"This is Anne Sofie von Otter at her most hallowed, and Quasthoff is as quietly witty in the fables as he is harrowing in the military doom-songs. Unsurpassable…" ~BBC Music Mag
This is an untouchably great performance of one of Handel's most interesting oratorios: its examination of jealousy is on a par with what can be found in Otello and Pelléas. There's drama galore–in fact, during its first run it was referred to as a "musical drama" (rather than an oratorio), and Handel and his librettist, Thomas Broughton, always referred to its "acts" rather than "parts", as sections of oratorios were commonly known.–Robert Levine, ClassicsToday.com
Thus spake Shaw, writing about Gluck towards the end of the 19th century. Shaw went on to allege that the musical culture of his time had not fully caught up with this great master and reformer of opera, and the very thoughtful and instructive essay that Gardiner contributes here suggests to me that there may still, in the third millennium, be a little catching up to do. Whatever one thinks of Gluck, either as a composer or as a musical dramatist or as an operatic rationalist and reformer, it seems to me that he was very clear-headed in one basic respect - he knew the difference between musical drama and musical tableau. Classical drama has an inherent tendency towards tableau, with its statues, white-robed women, prophets, deities and heroes…
inaugurated Cecilia Bartoli’s first season as Artistic Director of the Salzburg Whitsun Festival in 2012. “Bartoli’s Dream Start with Dream Voices” wrote the Vienna Kurier of this uproarious Moshe Leiser/Patrice Caurier in which Bartoli heads a hand-picked cast including Andreas Scholl, Philippe Jaroussky and Anne Sofie Von Otter with Il Giardino Armonico conducted by Giovanni Antonini. “[Andreas Scholl’s] coloratura is note perfect, he phrases recitatives with as much musicianship as arias, and the steadiness and purity of his voice are remarkable.” The Financial Times
Sir Charles Mackerras leads a fine performance of Mozart's last opera seria, a work that should be far better appreciated than it is. Full of dignity and poise, aria follows duet follows aria, fascinatingly scored, and exactly the correct length. The numbers are expressive and filled with the information we need to know these characters. Sesto, a travesty role, is taken by Magdalena Kozena, who follows in the footsteps of Teresa Berganza, Cecilia Bartoli, and Anne Sofie von Otter and proves their equal. Her gorgeous voice and technique shine through. –Robert Levine
This recording of a live performance of MEISTERSINGER from Bayreuth 1957 definitely merits five stars. For those of you who don't already know this, Gustav Neidlinger (PeaceBeUponHim) was the undisputed master of Wagner's "howling-and-spitting" villain roles, Alberich and Klingsor, from the early 1950s until the mid 1970s. He sang with unmatched sulfur, cannon-ball density, huge volume, dark tone, and powerful dramatic interpretation. He sang more spontaneously and from-the-gut than most singers. He was the first of his generation to sing these roles with musical line and connected legato, rather than as a series of isolated shouts, grunts, and bellowings. He was typecast for these villainous roles as soon as he set foot on the stage, and almost never performed as a good-guy.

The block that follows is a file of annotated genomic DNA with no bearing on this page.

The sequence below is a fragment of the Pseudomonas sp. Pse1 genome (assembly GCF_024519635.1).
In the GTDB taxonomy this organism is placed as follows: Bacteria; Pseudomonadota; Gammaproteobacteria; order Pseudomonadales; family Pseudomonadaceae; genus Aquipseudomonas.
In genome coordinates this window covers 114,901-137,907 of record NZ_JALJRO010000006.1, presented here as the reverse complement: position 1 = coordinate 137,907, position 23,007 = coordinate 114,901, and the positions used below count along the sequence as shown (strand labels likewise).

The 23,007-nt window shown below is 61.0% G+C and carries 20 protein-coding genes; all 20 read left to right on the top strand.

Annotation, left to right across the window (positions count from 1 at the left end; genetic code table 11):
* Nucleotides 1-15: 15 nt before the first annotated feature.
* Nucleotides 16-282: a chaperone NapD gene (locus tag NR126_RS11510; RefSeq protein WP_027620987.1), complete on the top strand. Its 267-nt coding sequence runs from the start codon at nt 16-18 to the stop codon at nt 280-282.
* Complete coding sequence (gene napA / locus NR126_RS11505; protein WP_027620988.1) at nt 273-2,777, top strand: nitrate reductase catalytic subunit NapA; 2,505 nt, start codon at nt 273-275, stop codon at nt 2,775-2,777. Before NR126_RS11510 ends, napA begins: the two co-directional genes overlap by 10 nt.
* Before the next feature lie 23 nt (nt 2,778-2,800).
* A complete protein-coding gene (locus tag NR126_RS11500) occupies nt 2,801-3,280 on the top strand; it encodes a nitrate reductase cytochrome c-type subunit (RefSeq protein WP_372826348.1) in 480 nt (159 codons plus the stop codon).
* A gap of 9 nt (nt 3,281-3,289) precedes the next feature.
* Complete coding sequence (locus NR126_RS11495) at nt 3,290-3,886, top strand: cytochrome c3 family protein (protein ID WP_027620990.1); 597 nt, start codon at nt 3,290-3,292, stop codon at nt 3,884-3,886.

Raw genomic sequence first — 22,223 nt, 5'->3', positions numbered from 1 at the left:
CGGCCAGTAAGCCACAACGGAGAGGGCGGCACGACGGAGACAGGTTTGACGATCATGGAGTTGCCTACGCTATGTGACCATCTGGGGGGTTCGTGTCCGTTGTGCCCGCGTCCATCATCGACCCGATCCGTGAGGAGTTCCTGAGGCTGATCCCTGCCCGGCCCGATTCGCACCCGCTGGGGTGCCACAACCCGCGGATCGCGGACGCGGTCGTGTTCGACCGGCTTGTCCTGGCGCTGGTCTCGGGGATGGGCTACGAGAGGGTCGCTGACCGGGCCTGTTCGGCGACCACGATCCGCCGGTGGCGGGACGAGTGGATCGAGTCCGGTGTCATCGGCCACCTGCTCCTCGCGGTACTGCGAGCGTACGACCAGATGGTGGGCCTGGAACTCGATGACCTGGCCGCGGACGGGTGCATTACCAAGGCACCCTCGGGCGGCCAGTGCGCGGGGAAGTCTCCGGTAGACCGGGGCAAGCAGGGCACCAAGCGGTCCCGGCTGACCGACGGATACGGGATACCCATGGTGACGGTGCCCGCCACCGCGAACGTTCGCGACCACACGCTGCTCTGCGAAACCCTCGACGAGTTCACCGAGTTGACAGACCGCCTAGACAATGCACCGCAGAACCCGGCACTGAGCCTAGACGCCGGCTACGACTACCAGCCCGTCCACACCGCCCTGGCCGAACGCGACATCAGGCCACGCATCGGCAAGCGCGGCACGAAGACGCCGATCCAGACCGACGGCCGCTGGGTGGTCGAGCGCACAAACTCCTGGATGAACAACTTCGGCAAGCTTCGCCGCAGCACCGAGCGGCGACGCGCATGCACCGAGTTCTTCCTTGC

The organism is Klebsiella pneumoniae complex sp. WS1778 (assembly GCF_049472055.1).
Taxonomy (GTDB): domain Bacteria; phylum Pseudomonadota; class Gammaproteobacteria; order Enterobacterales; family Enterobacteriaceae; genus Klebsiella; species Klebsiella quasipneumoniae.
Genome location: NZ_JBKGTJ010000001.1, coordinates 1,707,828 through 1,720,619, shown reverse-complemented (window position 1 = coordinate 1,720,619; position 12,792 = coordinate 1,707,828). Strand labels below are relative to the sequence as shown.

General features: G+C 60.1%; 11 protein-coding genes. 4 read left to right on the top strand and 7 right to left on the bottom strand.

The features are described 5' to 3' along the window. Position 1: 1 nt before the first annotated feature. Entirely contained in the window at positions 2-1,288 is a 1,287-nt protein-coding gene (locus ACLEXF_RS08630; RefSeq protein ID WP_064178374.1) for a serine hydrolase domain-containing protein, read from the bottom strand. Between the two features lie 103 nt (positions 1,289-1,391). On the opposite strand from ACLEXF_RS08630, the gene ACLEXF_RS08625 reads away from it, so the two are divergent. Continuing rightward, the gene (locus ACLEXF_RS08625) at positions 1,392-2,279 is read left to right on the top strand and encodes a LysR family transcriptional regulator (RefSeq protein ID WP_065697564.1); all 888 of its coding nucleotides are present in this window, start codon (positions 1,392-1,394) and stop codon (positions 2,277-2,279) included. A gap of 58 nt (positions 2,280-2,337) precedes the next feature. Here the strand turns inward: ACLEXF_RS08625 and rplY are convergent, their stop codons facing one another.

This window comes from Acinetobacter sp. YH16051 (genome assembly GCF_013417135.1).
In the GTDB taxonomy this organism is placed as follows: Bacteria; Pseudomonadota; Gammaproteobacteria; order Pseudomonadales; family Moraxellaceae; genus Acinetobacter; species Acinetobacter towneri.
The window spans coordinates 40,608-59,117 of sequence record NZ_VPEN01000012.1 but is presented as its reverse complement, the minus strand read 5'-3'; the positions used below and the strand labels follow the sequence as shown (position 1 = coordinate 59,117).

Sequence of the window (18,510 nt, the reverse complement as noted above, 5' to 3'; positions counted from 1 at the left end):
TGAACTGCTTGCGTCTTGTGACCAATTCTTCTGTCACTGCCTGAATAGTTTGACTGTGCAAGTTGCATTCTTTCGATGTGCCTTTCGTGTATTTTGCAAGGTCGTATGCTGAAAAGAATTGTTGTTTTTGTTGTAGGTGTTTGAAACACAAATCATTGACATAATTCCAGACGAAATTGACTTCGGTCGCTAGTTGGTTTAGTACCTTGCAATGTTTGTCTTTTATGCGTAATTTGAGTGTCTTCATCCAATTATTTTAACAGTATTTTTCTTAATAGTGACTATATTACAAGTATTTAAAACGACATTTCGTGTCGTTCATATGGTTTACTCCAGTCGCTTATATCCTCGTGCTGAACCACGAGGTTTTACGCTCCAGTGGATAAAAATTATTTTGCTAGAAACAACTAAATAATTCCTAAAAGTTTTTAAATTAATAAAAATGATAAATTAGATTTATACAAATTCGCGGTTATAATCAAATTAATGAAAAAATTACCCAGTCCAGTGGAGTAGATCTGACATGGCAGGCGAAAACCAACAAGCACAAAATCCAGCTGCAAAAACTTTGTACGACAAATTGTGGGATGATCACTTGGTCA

A new recording of Weber's piano concertos was obviously long overdue, and this one fits the bill more than adequately, coming as it does generously coupled with the much better known Konzertstück and in first-rate sound quality from HMV. Not the least of its virtues is the light it casts on the origins of the piano idiom of Chopin and Liszt and, in the case of the Konzertstück, on the very foundations of the romantic concerto. I wouldn't envy any historian out to determine who was responsible for which innovation in the first two decades of the nineteenth century, but certainly to hear so many fully-formed romantic textures in music dating from 1810-21 is an instructive, not to say startling, experience.
In light of the "chill-out" trend of the 1990s, major labels released many albums of slow, meditative pieces to appeal to listeners who wanted relaxing or reflective background music. Deutsche Grammophon's vaults are full of exceptional recordings of classical orchestral music, and the performances by Herbert von Karajan and the Berlin Philharmonic are prominent in the label's catalog. The slow selections on Karajan: Adagio are in most cases drawn from larger compositions, though these movements are frequently anthologized as if they were free-standing works. Indeed, many have come to think of the Adagietto from Gustav Mahler's Symphony No. 5 as a separate piece in its own right, largely because of its evocative use in the film Death in Venice. Furthermore, the famous Canon by Johann Pachelbel is seldom played with its original companion piece, the Gigue in D major, let alone in its original version for three violins and continuo; it most often appears in an arrangement for strings.